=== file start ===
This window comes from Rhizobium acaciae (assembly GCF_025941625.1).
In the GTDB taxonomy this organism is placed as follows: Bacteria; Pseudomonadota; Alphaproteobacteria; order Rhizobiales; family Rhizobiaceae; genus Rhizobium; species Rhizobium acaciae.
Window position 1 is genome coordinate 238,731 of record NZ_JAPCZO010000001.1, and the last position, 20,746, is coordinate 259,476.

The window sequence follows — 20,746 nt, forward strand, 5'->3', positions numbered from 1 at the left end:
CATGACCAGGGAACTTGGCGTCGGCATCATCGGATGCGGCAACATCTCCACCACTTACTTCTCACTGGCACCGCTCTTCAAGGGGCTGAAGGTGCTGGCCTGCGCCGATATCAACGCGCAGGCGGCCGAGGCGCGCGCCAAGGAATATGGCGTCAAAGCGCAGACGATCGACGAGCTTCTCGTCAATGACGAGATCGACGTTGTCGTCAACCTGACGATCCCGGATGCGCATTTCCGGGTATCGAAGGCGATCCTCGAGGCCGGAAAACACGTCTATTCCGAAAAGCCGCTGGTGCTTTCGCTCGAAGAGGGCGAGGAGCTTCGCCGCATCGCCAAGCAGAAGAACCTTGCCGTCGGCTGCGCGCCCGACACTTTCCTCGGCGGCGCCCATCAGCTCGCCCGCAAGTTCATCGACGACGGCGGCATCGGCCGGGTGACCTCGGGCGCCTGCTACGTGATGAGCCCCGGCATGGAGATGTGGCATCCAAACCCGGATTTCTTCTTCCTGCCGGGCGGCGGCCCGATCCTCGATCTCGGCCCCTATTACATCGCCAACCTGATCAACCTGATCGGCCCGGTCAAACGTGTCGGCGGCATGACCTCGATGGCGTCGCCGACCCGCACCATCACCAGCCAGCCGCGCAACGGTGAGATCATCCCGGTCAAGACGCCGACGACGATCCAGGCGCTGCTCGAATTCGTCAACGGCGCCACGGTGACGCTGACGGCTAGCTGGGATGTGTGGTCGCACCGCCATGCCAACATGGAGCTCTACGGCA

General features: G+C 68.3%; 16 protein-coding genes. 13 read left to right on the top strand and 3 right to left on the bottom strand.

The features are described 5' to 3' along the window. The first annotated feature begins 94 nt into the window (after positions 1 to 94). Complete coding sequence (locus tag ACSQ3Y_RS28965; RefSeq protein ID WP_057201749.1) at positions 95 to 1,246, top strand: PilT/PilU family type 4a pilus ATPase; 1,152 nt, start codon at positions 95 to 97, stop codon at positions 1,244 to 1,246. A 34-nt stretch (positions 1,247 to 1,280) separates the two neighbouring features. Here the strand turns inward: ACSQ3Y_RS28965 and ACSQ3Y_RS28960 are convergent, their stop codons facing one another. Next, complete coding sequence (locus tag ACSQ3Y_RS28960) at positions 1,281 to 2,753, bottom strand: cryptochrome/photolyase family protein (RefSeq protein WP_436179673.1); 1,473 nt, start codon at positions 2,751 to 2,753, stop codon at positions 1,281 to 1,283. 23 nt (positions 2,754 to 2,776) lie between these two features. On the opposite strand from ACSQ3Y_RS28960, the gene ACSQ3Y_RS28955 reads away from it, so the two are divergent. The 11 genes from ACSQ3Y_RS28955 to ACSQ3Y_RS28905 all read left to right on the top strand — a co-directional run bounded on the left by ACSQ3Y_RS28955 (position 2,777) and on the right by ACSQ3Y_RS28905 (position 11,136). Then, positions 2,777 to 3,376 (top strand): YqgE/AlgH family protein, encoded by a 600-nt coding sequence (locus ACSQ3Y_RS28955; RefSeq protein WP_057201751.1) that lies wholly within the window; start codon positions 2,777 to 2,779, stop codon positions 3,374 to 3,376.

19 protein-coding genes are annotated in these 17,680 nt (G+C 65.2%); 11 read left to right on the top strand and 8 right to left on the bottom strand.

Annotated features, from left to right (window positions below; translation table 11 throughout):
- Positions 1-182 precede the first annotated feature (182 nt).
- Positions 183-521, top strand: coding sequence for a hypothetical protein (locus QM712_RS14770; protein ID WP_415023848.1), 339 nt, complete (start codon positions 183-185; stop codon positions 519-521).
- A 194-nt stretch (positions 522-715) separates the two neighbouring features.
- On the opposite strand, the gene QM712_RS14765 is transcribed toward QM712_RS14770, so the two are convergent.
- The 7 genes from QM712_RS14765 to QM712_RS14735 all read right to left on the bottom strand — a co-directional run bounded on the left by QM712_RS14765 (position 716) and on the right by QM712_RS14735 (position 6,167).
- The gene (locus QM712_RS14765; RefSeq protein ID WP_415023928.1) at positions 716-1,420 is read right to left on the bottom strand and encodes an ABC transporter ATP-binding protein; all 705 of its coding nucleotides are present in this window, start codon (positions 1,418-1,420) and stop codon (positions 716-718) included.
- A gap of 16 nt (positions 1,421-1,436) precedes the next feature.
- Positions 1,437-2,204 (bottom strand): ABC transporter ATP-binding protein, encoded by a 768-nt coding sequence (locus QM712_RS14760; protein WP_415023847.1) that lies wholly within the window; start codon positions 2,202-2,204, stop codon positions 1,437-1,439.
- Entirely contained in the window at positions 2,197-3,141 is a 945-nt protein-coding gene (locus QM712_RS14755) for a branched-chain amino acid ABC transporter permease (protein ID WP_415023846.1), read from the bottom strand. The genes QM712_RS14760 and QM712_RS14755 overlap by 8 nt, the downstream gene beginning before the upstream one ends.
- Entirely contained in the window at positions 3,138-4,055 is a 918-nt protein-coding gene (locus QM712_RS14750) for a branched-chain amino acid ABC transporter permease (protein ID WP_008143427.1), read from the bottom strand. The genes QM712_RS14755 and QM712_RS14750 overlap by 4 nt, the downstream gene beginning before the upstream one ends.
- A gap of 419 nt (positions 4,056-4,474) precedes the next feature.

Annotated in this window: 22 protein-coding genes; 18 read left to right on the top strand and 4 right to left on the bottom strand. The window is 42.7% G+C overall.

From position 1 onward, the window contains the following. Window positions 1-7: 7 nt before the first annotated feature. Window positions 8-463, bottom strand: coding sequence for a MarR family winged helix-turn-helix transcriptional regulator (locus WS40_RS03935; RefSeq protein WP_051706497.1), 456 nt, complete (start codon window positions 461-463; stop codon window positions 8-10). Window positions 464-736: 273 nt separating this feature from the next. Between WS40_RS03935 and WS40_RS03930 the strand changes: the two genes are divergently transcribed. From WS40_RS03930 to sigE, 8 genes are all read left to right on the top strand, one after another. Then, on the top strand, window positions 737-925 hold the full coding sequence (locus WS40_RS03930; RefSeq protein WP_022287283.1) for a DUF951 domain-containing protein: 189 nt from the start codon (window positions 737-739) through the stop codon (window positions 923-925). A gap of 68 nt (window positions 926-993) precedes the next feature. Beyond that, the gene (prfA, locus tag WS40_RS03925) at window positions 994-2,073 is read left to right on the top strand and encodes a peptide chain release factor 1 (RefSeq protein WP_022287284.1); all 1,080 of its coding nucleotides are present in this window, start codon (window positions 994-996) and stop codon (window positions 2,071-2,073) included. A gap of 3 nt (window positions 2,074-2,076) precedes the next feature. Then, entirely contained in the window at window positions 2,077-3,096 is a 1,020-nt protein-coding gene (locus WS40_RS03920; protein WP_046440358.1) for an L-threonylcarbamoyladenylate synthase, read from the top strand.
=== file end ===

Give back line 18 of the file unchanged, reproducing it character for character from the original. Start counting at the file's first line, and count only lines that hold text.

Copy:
- Entirely contained in the window at positions 2,197-3,141 is a 945-nt protein-coding gene (locus QM712_RS14755) for a branched-chain amino acid ABC transporter permease (protein ID WP_415023846.1), read from the bottom strand. The genes QM712_RS14760 and QM712_RS14755 overlap by 8 nt, the downstream gene beginning before the upstream one ends.